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and we believe that it is, apparently using some of the same extrajudicial at the ticks of the regime they are fighting. >> this is not the first time we have seen this, because it played out in libya when you had the group of people who, that crowd who dragged khadafy through the streets and that is what we saw there, and there is some stabl, there so how do they turn the corner and how does it change to have the different groups and the revenge killings taking place in the very much same execution style as the assad forces? >> well, that is a good question and one of the activists i was speaking to from aleppo said something very interesting. he said when the united states and the allies in the region including saudi arabia and qatar decide to arm financially or arm with heavy duty rep upon ri -- weaponry, perhaps part of the condition should be some training and knowledge of what the rules of warfare are, so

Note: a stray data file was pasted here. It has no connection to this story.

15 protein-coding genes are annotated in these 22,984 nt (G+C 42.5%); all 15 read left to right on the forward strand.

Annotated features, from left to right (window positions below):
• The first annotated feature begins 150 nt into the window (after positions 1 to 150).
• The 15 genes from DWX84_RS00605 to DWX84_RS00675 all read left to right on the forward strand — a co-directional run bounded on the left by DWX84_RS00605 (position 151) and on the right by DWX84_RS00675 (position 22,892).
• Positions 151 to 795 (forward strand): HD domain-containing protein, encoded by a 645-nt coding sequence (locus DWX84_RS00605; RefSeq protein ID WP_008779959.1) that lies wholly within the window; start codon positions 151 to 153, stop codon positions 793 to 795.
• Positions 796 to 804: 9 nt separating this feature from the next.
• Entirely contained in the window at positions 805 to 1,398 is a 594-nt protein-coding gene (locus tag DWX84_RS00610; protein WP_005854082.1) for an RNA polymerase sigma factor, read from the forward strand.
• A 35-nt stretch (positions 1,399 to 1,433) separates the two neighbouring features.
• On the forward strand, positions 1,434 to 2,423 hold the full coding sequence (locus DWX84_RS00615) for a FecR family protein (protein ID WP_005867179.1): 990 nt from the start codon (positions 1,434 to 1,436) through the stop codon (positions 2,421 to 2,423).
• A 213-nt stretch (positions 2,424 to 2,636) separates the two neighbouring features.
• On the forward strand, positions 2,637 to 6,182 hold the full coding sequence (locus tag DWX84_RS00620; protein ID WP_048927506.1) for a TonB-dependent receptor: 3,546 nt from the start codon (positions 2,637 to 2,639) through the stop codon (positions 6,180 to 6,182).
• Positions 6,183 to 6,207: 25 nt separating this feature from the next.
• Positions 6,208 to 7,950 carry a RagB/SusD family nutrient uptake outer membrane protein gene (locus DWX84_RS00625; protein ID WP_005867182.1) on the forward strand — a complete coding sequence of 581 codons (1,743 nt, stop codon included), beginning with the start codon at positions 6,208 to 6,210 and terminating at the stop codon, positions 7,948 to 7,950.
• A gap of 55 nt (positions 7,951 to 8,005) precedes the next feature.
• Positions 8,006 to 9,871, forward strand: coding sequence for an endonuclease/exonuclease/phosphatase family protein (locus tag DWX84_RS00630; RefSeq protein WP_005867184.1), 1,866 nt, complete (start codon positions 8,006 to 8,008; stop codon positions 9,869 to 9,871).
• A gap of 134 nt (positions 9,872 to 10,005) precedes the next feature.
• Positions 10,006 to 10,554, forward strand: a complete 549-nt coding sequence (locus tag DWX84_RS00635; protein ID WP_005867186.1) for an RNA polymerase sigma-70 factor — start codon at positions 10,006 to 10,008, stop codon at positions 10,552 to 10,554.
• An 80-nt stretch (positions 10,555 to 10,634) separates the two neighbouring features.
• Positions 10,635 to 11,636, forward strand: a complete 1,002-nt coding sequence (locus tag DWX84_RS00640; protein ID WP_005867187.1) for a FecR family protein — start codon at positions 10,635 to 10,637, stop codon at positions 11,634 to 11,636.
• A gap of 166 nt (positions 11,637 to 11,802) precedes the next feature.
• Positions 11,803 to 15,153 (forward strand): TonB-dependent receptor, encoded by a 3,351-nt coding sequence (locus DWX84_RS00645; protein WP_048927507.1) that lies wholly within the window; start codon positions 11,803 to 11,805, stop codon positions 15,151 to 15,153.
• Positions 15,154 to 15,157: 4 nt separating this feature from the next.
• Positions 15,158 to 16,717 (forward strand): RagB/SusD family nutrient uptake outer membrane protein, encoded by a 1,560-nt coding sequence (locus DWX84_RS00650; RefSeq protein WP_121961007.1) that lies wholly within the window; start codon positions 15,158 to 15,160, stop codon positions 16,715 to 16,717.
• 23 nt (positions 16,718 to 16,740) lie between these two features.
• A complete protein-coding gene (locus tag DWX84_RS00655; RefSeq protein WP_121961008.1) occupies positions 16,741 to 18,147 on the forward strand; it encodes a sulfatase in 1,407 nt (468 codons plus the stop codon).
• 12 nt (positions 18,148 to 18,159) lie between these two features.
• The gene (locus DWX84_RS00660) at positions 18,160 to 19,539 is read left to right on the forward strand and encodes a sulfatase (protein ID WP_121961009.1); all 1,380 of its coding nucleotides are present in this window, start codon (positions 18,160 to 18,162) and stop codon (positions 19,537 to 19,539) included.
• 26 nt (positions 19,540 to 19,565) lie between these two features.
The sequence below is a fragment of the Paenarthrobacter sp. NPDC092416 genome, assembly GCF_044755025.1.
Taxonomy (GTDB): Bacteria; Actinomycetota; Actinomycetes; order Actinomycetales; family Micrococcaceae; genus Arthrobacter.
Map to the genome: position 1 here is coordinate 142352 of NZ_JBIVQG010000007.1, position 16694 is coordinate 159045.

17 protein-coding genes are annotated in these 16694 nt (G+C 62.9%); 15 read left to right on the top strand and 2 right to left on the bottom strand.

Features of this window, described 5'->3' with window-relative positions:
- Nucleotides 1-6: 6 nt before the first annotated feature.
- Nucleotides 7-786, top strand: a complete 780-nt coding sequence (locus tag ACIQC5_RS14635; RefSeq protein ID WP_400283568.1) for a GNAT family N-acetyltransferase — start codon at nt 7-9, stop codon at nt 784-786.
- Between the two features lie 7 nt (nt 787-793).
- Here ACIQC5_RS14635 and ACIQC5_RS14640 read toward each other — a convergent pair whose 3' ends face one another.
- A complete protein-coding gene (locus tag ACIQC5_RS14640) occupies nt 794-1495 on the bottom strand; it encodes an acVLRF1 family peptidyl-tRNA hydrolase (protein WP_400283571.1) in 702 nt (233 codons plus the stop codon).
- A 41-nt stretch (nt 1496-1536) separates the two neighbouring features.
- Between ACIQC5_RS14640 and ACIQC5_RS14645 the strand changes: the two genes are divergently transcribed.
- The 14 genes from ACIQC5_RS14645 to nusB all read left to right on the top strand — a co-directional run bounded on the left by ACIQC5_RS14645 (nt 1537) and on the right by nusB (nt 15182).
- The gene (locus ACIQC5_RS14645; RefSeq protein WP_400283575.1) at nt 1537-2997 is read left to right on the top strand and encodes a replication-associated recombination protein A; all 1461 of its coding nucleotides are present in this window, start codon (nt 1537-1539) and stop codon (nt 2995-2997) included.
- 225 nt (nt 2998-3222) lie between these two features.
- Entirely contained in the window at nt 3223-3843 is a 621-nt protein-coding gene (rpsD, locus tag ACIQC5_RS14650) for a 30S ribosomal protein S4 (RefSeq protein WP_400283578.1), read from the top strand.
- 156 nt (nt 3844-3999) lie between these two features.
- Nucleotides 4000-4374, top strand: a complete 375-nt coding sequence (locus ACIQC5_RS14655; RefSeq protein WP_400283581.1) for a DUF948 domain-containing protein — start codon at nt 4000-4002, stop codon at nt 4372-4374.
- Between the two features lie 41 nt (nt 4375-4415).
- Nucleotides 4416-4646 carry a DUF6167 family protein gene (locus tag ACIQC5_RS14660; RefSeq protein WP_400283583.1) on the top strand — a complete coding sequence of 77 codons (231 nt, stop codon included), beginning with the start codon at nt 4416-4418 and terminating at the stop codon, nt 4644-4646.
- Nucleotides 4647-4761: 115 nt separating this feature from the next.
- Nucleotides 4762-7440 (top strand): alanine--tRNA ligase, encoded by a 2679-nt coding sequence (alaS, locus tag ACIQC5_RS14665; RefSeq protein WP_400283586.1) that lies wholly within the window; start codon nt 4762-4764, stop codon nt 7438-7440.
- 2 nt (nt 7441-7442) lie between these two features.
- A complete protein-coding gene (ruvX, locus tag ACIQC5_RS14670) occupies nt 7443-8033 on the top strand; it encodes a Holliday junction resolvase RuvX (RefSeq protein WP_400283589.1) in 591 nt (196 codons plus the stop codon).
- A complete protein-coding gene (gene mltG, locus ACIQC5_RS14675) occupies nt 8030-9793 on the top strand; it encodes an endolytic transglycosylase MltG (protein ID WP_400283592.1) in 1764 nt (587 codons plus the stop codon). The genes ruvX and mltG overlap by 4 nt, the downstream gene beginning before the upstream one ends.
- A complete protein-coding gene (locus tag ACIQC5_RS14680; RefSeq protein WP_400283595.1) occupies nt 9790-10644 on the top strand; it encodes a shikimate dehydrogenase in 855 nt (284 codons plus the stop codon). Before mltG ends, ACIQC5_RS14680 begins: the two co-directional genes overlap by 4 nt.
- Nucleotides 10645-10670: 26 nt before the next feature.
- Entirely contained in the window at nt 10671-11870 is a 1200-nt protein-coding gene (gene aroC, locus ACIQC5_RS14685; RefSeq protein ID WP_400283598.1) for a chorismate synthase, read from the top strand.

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that when you capture the enemy what to do, because in this case, if this is indeed authentic and these are the clan that is executed against the wall of a schoolhouse in northern syria, and if this is authentic, this is only going to open up the door to more sectarian bloodshed. >> this is exactly why the obama administration is not arming the rebels. they don't know who the people are, and they are disparate groups and they don't know whether they can trust them, and the turks who are actually arming them, and we are giving intelligence, but we have not gone that far. how the people who are aligned with the rebels make sure they get into the right hands, that this thing does not happen? >> well, go all of the way back to afghan in the soviet era and arming those against the soviet union and afghanistan and what that led to. you had the westernb nations helping the mujahadine against them and that turned around and did not lead to positive picture for the west. but i want to add one thing